More conscientious growers use hay and straw as mulch instead of plastic. The upside is that it’s a zero-waste solution that aids with water retention and weed suppression. In addition, this method keeps the soil temperature lower than the plastic method, something that helps keep essential soil microbes alive and thriving.

The downside of mulching is that its application by hand is often labor-intensive and expensive. Many farmers can’t budget for the extra time and costs involved, and thus opt for the more convenient use of plastic.

Pollen Drift from Fields of Hemp

Pollen drift from large hemp grows is of great concern to cannabis farmers. This issue stems largely from the fact that cannabis cultivators only have an interest in the female plant. Meanwhile, many hemp farmers keep and harvest the male plant for fiber and seed.

Hemp pollen carried in the wind can pollinate female cannabis flowers. Once pollinated, a female cannabis plant will divert her resources into seeds, as opposed to the potent (and money-making) buds. The problem here is that low to no THC hemp interferes with the farming profitability of cannabis. This is significantly accentuated by the fact that hemp pollen can often carry in the wind for distances of up to thirty miles.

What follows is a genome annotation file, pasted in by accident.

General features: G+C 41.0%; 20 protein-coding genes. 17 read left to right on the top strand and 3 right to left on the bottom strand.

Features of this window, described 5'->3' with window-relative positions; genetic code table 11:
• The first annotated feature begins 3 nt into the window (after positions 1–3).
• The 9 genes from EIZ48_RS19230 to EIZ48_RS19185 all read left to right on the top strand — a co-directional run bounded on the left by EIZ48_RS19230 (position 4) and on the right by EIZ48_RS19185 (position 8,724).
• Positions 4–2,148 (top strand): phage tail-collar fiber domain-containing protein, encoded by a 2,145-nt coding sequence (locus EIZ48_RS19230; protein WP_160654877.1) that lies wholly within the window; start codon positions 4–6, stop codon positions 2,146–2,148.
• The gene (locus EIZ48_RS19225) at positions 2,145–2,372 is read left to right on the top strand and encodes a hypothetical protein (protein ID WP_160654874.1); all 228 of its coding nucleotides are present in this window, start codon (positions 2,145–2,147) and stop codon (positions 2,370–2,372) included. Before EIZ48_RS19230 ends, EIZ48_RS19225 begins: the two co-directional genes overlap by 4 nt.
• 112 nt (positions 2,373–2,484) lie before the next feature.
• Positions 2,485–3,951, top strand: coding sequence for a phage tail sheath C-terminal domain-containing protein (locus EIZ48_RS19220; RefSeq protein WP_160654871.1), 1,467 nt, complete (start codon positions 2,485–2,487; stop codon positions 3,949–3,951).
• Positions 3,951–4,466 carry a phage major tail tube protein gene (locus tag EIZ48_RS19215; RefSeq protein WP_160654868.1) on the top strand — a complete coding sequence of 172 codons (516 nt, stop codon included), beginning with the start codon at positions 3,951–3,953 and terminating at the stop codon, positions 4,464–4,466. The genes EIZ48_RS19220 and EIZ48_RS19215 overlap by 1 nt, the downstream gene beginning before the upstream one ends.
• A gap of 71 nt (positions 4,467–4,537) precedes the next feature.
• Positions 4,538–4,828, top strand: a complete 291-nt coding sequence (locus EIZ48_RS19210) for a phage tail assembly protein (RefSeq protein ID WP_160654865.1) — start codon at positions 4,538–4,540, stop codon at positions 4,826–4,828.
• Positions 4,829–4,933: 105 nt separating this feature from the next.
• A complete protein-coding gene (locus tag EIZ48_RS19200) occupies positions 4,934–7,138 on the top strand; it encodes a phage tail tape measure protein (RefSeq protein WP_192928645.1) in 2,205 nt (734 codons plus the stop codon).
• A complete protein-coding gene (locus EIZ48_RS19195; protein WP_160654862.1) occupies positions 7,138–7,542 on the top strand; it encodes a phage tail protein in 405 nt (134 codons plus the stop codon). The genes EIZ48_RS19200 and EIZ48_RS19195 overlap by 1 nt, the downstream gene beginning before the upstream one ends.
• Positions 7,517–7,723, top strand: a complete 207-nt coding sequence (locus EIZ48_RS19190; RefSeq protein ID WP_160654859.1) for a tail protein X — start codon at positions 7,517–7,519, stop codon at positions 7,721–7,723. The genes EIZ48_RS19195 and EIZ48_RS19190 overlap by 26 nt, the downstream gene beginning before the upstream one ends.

A study published in the Annals of Allergy (2000), found that hemp pollen represented thirty six percent of the air pollen in Nebraska in mid-August of that year. Such concentrations of pollen in the air can often spell disaster for the bottom line of any cannabis grow.

In Humboldt County, the heartland of cannabis cultivation in California, cannabis farmers have been battling with legislators around encroaching hemp farms that compromise the genetics of their cannabis plants.

How to Deal with Post-Phytoremediation

Phytoremediation involves the use of plants for the removal of contaminants in soils, sludges, sediments, surface water, and groundwater. Hemp is one of the best-known phytoremediators. As a fast-growing crop with deep roots that extend up to eight feet down, it’s unaffected by the toxins it sucks out of the soil and air.

While hemp does mop up the toxicity in the soil, the issue that many overlook is that the resulting hemp is merely a dirty mop. The contaminants once present in the soil are now held in the plant. Successful phytoremediation may result in a piece of land becoming fertile again. Still, the less examined issue is how to handle the plant material now full of toxic compounds.